Single-molecule spectroscopy of fluorescent proteins

Open AccessReview

DOI: 10.1007/s00216-008-2425-x

Cite this article as:
Blum, C. & Subramaniam, V. Anal Bioanal Chem (2009) 393: 527. doi:10.1007/s00216-008-2425-x

Abstract

The discovery and use of fluorescent proteins has revolutionized cellular biology. Despite the widespread use of visible fluorescent proteins as reporters and sensors in cellular environments the versatile photophysics of fluorescent proteins is still subject to intense research. Understanding the details of the photophysics of these reporters is essential for accurate interpretation of the biological and biochemical processes illuminated by fluorescent proteins. Some aspects of the complex photophysics of fluorescent proteins can only be observed and understood at the single-molecule level, which removes averaging inherent to ensemble studies. In this paper we review how single-molecule emission detection has helped understanding of the complex photophysics of fluorescent proteins.

Keywords

Bioanalytical methods Fluorescence Luminescence Laser spectroscopy Spectroscopy Instrumentation UV–visible 

Introduction

Visualization of the sub-cellular localization of proteins and the dynamics of their transport, trafficking, and interactions with other cellular components is a critical element of understanding complex biological processes. The development of optical microscopy methods, and, in particular, of optical sectioning methods such as confocal microscopy, has been an essential contributor to this goal. Recent advances in optical super-resolution imaging make possible near-molecular resolution optical imaging of biological systems [1, 2, 3, 4, 5, 6, 7, 8, 9, 10, 11, 12, 13]. Appropriate fluorescence labels are essential elements of any visualization strategy. Small-molecule fluorophores spanning the entire visible and near-infrared spectrum have been developed, and may be coupled to proteins of interest using various chemical coupling protocols (see, for example, The Handbook—A Guide to Fluorescent Probes and Labeling Technologies, http://probes.invitrogen.com/handbook/). These approaches almost always require external labelling of the protein(s) of interest, followed by re-introduction of the labelled protein into the cell by microinjection or other approaches. Genetically encodable fluorescent markers have the enormous advantage of being capable of expression in a spatially and temporally regulated manner under a choice of different promoters. When fused with a desired protein of interest, such markers enable visualization of the target protein and quantitative microscopy of the biological processes of interest. The discovery1 [14], subsequent cloning [15], and application of the Aequoria green fluorescent protein [16], and the development of new colours of fluorescent proteins by protein engineering of Aequoria GFP [17, 18, 19, 20, 21, 22, 23, 24], has provided revolutionary new capabilities to visualize molecular and cellular biological processes. The palette of fluorescent proteins has been enormously extended by the discovery of new intrinsically fluorescent visible fluorescent proteins (VFPs) from other marine organisms [25, 26, 27, 28, 29, 30, 31, 32], and their optimization [33, 34, 35, 36, 37, 38]. The combination of these genetically encodable markers with advanced microscopic and spectroscopic techniques has enabled quantitative measurement of protein–protein interactions. Variants of VFPs exhibiting different colours and photophysical properties such as photoactivation [39, 40, 41, 42, 43, 44, 45, 46, 47, 48, 49, 50, 51, 52], photobleaching [53, 54, 55], and phototoxicity [56, 57] have provided new windows into the cell. However, many studies have established that VFPs exhibit intrinsically complex photophysical behaviour, and in order to effectively and correctly exploit their enormous power to enable visualization of dynamic biological processes, it is of paramount importance to comprehensively understand the intrinsic photophysical properties of these remarkable fluorophores.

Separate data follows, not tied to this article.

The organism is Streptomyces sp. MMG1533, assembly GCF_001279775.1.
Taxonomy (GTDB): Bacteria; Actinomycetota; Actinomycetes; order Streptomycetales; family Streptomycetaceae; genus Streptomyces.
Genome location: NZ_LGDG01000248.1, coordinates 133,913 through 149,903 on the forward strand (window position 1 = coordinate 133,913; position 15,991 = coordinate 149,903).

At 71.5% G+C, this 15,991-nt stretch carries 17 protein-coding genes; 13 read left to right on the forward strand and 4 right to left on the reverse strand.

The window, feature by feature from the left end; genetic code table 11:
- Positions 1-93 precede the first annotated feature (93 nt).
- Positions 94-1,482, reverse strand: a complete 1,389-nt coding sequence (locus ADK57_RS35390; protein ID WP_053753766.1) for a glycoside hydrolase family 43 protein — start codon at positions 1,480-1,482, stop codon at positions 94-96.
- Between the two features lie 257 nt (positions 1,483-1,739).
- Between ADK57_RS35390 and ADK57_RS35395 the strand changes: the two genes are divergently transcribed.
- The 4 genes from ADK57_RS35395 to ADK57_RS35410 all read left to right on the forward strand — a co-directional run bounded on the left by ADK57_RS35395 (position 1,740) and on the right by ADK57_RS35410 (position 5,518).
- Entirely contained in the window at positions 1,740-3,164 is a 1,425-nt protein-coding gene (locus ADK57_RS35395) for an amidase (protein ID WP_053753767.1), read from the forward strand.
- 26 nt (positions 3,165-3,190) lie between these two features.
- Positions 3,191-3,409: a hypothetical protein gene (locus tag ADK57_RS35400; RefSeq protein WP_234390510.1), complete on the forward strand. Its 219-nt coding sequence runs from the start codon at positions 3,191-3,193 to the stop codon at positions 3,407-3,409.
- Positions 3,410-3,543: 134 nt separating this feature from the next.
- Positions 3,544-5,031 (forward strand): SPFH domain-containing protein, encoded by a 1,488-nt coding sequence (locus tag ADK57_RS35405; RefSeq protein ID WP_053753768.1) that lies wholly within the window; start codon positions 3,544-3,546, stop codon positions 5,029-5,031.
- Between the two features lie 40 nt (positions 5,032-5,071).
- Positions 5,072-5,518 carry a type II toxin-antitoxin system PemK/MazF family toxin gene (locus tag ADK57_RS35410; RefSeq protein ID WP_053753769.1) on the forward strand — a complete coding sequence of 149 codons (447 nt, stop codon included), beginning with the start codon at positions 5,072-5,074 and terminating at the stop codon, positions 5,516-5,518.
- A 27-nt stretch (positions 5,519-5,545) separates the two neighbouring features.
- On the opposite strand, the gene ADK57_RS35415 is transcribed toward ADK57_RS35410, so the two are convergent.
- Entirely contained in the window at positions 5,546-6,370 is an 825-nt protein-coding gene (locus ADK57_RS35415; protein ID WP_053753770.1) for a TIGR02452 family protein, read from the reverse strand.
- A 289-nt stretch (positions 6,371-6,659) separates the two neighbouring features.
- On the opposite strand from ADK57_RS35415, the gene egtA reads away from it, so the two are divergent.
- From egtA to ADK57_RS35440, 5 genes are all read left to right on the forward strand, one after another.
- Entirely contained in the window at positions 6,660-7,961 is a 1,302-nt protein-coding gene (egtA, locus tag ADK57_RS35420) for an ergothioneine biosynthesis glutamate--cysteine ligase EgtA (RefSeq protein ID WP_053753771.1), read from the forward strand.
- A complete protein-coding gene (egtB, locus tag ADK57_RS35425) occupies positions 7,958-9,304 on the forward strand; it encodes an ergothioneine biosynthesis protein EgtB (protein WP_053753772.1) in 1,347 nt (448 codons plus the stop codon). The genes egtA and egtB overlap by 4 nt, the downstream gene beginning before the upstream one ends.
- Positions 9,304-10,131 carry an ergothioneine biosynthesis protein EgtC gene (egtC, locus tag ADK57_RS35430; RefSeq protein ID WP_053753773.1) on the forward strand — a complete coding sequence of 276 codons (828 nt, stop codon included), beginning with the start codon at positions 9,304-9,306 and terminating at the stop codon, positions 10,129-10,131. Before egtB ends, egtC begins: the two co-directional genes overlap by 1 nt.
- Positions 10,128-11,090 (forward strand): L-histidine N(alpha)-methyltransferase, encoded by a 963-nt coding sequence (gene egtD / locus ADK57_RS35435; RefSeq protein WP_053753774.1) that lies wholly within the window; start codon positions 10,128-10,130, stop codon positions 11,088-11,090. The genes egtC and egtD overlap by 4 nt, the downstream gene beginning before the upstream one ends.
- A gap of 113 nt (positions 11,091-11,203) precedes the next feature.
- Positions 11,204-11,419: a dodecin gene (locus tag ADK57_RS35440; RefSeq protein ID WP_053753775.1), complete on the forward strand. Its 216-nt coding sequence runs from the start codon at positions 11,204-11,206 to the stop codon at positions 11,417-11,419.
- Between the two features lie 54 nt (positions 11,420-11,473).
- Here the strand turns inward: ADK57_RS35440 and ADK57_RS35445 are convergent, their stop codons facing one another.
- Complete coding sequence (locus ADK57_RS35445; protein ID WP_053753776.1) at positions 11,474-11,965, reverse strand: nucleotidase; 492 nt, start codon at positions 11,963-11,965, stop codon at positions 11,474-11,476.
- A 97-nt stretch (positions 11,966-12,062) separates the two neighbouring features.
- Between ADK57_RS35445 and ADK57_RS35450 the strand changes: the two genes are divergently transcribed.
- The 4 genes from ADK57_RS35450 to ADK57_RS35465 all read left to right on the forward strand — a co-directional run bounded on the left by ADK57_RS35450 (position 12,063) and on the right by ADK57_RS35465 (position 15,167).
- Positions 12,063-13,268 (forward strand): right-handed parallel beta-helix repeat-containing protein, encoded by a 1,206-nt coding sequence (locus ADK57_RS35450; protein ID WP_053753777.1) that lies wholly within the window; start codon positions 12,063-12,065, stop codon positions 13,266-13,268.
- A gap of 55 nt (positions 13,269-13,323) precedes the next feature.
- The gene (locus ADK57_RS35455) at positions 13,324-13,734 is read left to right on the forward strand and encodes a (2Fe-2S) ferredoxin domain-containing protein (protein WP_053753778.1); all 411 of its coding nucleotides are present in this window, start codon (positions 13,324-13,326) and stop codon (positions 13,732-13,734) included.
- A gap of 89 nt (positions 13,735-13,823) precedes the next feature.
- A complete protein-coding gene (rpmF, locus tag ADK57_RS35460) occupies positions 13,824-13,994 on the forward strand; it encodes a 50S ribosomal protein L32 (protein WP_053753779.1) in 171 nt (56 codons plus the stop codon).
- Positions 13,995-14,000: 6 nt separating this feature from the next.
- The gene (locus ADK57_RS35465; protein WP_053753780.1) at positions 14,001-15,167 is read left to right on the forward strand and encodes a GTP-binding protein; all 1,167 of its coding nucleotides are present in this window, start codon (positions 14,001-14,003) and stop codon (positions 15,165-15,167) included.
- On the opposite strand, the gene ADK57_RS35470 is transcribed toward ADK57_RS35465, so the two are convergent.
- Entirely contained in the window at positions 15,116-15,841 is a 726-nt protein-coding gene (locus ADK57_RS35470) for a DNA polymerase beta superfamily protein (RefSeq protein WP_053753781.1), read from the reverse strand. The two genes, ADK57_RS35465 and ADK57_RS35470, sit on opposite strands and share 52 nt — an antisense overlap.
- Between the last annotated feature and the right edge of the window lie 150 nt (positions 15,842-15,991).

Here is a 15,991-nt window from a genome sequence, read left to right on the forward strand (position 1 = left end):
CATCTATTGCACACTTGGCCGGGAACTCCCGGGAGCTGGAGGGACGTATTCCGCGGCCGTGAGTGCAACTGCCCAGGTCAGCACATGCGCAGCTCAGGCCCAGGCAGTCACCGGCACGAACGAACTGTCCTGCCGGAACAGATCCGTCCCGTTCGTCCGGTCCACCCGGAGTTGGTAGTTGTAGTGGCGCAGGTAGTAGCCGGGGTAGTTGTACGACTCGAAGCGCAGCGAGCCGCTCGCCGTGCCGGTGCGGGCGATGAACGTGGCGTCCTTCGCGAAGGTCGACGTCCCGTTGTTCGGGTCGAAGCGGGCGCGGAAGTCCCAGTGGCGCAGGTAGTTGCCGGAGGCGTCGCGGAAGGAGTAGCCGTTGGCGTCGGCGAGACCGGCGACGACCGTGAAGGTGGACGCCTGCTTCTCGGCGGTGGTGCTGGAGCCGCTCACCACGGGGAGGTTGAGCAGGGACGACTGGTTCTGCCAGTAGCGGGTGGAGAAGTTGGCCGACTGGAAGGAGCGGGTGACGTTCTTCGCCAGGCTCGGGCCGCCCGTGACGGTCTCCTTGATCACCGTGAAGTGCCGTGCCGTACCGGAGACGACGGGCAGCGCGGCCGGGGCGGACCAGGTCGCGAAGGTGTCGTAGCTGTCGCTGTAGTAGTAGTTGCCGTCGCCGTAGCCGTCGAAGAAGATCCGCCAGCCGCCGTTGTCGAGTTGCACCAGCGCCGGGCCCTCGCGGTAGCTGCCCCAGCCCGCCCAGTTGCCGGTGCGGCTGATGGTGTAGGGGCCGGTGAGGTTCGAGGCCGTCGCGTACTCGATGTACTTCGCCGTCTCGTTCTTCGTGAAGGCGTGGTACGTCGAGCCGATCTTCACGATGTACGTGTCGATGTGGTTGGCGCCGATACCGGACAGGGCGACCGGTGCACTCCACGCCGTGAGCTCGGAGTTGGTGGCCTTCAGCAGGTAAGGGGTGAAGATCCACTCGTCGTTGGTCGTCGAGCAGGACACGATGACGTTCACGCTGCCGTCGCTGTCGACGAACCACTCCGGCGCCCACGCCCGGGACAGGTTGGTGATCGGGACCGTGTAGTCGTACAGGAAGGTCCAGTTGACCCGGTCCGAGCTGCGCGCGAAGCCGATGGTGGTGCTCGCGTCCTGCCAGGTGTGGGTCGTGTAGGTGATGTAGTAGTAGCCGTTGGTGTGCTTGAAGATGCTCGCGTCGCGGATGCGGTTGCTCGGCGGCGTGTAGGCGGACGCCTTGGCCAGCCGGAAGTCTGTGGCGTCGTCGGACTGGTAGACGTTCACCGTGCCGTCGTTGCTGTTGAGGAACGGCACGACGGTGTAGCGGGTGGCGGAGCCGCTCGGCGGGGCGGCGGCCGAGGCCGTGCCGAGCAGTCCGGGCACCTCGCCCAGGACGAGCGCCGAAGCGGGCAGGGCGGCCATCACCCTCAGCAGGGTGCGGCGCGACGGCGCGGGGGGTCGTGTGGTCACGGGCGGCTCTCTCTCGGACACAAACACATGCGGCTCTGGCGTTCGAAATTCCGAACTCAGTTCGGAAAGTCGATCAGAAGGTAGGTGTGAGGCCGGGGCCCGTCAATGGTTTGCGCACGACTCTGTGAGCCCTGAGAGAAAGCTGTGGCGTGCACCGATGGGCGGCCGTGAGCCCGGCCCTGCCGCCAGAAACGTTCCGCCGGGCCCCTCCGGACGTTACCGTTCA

Rapid advances in ultrasensitive optical detection and spectroscopy have made it possible to visualize emitters at the single-molecule level [58, 59, 60, 61, 62]. In contrast to ensemble measurements which yield information about the averaged properties of the sample, single-molecule studies yield information about individual molecular entities, bypassing the ensemble averaging effect. These molecular properties vary from molecule to molecule, and with time for individual molecules. As a result, single-molecule studies on a statistically relevant number of molecules yield distributions of data that in the limit of very large numbers of molecules approach ensemble data, but which contain a great deal more detailed information about subensembles and individual properties than ensemble measurements can hope to provide. A particular strength of single-molecule studies is the ability to identify rare forms and subensembles that are hidden or easily overlooked in ensemble studies, and to visualize the evolution of these forms in time, which is impossible in ensemble studies. Single-molecule studies of visible fluorescent proteins yield insights into the details of the complex photophysical landscape of these proteins. At the same time VFPs are proving to be excellent model systems for understanding fundamental photophysics and photochemistry, guest–host interactions, energy-transfer, and the effect of the chromophore nanoenvironment on the photophysical properties of the chromophore.